Sometimes as therapists we think we know best. But sometimes ‘best practice’. isn’t always ‘best’. Sometimes best means suspending our ‘evidence’ for how it ‘should be’ and instead looking through the lens of another human soul and understanding how it ‘could be’.
This poster was pinned to my Nana’s next door neighbours door in her aged care facility. I took this photo because it instantly intrigued me. As an OT, I had alarm bells ringing “falls hazard, falls hazard!!”. BUT, what if a well life looked differently to the client? And in this circumstance, what if an elderly person wanted to keep towels on the floor? Then what?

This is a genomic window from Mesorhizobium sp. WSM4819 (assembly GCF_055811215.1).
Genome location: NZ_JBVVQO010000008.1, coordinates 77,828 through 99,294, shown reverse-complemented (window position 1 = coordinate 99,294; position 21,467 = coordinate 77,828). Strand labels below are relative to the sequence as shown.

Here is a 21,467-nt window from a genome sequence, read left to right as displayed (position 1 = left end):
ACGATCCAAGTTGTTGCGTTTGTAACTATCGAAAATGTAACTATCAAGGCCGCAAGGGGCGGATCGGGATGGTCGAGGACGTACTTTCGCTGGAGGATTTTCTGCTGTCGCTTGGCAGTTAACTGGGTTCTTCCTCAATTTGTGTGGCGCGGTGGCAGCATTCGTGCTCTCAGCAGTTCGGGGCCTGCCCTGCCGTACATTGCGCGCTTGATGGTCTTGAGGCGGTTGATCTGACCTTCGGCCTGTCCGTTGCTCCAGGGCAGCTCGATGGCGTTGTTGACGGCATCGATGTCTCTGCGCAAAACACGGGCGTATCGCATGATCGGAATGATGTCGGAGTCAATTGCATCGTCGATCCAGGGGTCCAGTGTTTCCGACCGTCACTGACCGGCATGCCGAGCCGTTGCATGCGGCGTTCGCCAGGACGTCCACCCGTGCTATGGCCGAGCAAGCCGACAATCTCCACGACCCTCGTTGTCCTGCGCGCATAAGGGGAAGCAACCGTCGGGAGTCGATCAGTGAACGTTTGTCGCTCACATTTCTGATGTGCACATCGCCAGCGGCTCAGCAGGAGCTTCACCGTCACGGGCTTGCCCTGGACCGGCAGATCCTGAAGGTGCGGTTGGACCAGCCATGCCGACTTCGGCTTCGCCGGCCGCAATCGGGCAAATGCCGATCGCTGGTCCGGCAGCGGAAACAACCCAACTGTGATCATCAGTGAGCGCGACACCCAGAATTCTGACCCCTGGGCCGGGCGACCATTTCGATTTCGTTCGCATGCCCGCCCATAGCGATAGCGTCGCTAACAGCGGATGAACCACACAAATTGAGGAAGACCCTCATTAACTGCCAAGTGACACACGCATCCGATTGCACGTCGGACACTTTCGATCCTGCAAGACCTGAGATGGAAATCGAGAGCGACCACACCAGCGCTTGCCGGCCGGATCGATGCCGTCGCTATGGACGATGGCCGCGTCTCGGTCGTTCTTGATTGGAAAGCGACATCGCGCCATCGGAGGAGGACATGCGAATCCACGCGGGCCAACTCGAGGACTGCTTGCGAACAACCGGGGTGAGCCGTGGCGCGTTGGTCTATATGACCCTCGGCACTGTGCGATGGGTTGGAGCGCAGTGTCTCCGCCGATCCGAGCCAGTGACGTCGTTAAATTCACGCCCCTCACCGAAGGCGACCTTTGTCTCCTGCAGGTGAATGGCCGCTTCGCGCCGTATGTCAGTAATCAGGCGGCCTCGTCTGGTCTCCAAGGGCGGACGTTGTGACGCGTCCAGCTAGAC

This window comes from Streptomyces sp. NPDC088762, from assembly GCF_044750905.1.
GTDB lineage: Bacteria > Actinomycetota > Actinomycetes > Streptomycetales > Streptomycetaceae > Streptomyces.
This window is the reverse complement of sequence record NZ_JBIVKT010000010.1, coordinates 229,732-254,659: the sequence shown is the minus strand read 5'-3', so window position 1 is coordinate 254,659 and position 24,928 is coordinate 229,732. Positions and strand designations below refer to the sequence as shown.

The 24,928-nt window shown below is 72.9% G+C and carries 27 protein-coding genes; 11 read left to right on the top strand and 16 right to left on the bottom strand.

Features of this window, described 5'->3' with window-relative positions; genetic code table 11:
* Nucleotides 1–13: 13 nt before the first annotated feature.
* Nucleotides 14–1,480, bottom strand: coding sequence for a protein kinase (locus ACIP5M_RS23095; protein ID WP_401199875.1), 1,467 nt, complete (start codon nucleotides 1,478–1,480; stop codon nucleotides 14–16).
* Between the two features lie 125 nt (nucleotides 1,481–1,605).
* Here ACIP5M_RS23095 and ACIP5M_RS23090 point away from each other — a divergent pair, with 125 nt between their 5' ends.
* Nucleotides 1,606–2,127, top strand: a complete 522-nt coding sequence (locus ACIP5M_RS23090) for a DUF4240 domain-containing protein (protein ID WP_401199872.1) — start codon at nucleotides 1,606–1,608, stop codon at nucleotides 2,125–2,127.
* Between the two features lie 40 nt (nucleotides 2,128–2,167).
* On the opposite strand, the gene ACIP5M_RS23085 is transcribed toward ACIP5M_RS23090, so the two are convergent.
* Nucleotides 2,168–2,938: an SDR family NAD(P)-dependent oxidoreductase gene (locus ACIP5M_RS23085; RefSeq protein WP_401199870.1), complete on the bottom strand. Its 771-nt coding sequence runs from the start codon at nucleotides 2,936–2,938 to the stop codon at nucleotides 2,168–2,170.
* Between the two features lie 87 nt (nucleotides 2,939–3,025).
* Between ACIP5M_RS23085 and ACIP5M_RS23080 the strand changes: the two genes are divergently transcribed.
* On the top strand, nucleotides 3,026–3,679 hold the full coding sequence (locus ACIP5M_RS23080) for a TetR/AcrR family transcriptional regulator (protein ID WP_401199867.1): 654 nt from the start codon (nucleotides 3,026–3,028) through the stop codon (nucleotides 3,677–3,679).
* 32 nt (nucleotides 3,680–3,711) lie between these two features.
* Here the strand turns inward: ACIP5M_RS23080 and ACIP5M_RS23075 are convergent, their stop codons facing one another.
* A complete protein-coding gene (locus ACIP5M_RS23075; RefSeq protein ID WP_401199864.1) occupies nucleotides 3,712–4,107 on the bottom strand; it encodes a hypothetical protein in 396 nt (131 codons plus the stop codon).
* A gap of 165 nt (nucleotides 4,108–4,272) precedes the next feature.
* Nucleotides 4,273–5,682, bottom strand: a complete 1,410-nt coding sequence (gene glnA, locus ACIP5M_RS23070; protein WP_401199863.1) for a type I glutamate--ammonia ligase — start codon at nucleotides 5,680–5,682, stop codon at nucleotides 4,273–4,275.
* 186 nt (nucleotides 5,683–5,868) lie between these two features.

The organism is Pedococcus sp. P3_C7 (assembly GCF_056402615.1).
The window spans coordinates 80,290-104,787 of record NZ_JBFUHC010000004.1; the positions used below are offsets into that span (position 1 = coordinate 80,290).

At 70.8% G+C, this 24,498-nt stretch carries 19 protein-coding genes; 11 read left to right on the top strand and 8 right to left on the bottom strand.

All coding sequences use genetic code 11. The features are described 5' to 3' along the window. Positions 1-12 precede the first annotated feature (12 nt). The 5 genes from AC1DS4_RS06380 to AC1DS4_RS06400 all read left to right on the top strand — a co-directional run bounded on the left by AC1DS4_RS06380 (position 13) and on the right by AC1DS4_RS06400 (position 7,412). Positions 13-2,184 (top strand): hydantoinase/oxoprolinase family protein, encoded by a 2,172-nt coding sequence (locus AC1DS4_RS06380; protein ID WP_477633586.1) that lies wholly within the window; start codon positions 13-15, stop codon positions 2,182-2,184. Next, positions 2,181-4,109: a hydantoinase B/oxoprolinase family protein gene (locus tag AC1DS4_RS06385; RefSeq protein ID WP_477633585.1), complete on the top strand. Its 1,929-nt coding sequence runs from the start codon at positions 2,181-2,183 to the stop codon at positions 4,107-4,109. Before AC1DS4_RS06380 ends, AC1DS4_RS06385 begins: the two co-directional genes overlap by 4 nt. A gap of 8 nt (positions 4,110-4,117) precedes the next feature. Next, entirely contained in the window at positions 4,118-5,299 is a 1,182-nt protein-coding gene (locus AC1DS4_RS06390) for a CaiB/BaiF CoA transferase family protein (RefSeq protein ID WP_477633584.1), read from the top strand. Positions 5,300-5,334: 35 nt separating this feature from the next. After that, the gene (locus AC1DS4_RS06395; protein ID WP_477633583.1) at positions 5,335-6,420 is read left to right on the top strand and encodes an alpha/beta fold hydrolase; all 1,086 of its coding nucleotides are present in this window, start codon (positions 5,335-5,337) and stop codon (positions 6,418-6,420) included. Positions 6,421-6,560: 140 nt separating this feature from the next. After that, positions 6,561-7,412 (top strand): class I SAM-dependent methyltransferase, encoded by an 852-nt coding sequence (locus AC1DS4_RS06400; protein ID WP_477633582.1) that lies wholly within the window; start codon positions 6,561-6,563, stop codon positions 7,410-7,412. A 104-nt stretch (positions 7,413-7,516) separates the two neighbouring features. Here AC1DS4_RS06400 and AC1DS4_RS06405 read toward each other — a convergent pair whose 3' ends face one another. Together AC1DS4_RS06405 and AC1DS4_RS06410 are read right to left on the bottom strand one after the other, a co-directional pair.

Do we have the curiosity to find out more? Do we have the heart to listen? Can we harness an empathetic approach where we can validate another’s perspective but still shine a light on the potential issues at hand?
The thing is, we can learn all the evidence until the cows come home, but it’s the art of applying the science in the real, uncontrolled, messy, complicated world that matters most.
And so the question is, can we carefully and curiously navigate client issues and hold opposing tensions simultaneously? x